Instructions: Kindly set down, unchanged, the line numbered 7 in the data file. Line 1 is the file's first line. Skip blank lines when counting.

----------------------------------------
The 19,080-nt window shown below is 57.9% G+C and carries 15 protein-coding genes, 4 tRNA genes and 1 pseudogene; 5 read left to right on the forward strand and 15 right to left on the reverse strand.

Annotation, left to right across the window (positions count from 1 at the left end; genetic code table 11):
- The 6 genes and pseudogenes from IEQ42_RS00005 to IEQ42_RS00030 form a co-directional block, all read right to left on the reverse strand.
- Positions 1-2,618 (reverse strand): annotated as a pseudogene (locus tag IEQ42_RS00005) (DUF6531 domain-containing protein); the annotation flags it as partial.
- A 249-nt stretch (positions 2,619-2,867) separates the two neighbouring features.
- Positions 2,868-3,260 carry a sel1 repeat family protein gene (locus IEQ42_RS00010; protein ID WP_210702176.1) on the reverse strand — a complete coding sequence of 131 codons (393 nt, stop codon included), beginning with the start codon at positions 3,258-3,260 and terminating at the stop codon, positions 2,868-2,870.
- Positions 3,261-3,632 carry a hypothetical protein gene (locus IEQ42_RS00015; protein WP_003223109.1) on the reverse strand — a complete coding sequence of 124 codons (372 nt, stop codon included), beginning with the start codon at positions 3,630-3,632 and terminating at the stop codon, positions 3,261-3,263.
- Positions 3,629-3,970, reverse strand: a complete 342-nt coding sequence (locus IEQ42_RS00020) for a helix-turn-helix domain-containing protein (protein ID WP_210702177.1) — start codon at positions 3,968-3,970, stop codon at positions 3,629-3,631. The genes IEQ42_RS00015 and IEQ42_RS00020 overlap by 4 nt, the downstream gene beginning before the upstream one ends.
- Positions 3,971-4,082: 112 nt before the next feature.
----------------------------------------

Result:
- Positions 3,261-3,632 carry a hypothetical protein gene (locus IEQ42_RS00015; protein WP_003223109.1) on the reverse strand — a complete coding sequence of 124 codons (372 nt, stop codon included), beginning with the start codon at positions 3,630-3,632 and terminating at the stop codon, positions 3,261-3,263.